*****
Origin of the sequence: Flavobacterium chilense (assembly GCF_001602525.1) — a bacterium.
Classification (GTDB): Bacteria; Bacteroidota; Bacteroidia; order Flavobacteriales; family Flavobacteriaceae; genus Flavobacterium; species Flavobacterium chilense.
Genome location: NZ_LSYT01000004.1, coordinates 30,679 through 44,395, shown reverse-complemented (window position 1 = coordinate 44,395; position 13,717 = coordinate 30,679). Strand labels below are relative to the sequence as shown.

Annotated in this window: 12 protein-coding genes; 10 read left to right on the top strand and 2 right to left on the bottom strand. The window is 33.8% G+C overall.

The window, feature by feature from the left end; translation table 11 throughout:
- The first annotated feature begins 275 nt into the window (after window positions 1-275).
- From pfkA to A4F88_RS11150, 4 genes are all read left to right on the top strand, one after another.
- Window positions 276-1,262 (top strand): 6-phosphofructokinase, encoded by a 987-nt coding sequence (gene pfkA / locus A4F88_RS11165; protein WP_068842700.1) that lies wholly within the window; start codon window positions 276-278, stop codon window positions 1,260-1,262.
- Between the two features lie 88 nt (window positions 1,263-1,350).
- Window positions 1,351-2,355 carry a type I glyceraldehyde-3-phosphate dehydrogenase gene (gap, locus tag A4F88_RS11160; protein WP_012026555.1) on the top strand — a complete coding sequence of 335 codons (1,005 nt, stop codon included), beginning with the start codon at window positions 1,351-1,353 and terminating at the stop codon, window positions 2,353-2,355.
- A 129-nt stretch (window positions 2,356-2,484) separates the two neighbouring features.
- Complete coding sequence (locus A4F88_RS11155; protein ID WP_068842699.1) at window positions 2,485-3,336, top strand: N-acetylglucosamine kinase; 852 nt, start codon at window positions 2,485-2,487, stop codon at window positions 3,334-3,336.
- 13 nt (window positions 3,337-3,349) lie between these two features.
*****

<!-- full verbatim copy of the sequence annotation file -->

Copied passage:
Origin of the sequence: Flavobacterium chilense (assembly GCF_001602525.1) — a bacterium.
Classification (GTDB): Bacteria; Bacteroidota; Bacteroidia; order Flavobacteriales; family Flavobacteriaceae; genus Flavobacterium; species Flavobacterium chilense.
Genome location: NZ_LSYT01000004.1, coordinates 30,679 through 44,395, shown reverse-complemented (window position 1 = coordinate 44,395; position 13,717 = coordinate 30,679). Strand labels below are relative to the sequence as shown.

Annotated in this window: 12 protein-coding genes; 10 read left to right on the top strand and 2 right to left on the bottom strand. The window is 33.8% G+C overall.

The window, feature by feature from the left end; translation table 11 throughout:
- The first annotated feature begins 275 nt into the window (after window positions 1-275).
- From pfkA to A4F88_RS11150, 4 genes are all read left to right on the top strand, one after another.
- Window positions 276-1,262 (top strand): 6-phosphofructokinase, encoded by a 987-nt coding sequence (gene pfkA / locus A4F88_RS11165; protein WP_068842700.1) that lies wholly within the window; start codon window positions 276-278, stop codon window positions 1,260-1,262.
- Between the two features lie 88 nt (window positions 1,263-1,350).
- Window positions 1,351-2,355 carry a type I glyceraldehyde-3-phosphate dehydrogenase gene (gap, locus tag A4F88_RS11160; protein WP_012026555.1) on the top strand — a complete coding sequence of 335 codons (1,005 nt, stop codon included), beginning with the start codon at window positions 1,351-1,353 and terminating at the stop codon, window positions 2,353-2,355.
- A 129-nt stretch (window positions 2,356-2,484) separates the two neighbouring features.
- Complete coding sequence (locus A4F88_RS11155; protein ID WP_068842699.1) at window positions 2,485-3,336, top strand: N-acetylglucosamine kinase; 852 nt, start codon at window positions 2,485-2,487, stop codon at window positions 3,334-3,336.
- 13 nt (window positions 3,337-3,349) lie between these two features.